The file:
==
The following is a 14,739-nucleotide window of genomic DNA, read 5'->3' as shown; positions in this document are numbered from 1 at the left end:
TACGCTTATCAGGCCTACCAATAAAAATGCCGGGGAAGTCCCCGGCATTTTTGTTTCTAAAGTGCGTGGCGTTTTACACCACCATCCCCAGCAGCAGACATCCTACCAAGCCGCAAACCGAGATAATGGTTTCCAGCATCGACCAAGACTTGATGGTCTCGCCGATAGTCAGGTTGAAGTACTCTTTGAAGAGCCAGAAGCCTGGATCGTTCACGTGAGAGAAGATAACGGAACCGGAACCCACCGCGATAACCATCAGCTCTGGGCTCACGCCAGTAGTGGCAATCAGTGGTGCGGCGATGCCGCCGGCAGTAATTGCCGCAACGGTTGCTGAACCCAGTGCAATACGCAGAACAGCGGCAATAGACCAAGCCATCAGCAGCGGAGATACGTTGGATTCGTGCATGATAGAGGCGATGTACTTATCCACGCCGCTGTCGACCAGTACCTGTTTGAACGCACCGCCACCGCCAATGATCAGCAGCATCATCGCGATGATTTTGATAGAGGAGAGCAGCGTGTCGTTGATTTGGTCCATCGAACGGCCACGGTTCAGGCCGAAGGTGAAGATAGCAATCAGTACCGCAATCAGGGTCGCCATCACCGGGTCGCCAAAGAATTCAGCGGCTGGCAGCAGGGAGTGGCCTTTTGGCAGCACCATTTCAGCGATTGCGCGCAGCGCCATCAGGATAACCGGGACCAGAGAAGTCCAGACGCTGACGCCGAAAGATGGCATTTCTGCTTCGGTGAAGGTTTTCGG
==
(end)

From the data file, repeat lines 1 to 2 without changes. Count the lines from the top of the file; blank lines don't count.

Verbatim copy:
The following is a 14,739-nucleotide window of genomic DNA, read 5'->3' as shown; positions in this document are numbered from 1 at the left end:
TACGCTTATCAGGCCTACCAATAAAAATGCCGGGGAAGTCCCCGGCATTTTTGTTTCTAAAGTGCGTGGCGTTTTACACCACCATCCCCAGCAGCAGACATCCTACCAAGCCGCAAACCGAGATAATGGTTTCCAGCATCGACCAAGACTTGATGGTCTCGCCGATAGTCAGGTTGAAGTACTCTTTGAAGAGCCAGAAGCCTGGATCGTTCACGTGAGAGAAGATAACGGAACCGGAACCCACCGCGATAACCATCAGCTCTGGGCTCACGCCAGTAGTGGCAATCAGTGGTGCGGCGATGCCGCCGGCAGTAATTGCCGCAACGGTTGCTGAACCCAGTGCAATACGCAGAACAGCGGCAATAGACCAAGCCATCAGCAGCGGAGATACGTTGGATTCGTGCATGATAGAGGCGATGTACTTATCCACGCCGCTGTCGACCAGTACCTGTTTGAACGCACCGCCACCGCCAATGATCAGCAGCATCATCGCGATGATTTTGATAGAGGAGAGCAGCGTGTCGTTGATTTGGTCCATCGAACGGCCACGGTTCAGGCCGAAGGTGAAGATAGCAATCAGTACCGCAATCAGGGTCGCCATCACCGGGTCGCCAAAGAATTCAGCGGCTGGCAGCAGGGAGTGGCCTTTTGGCAGCACCATTTCAGCGATTGCGCGCAGCGCCATCAGGATAACCGGGACCAGAGAAGTCCAGACGCTGACGCCGAAAGATGGCATTTCTGCTTCGGTGAAGGTTTTCGG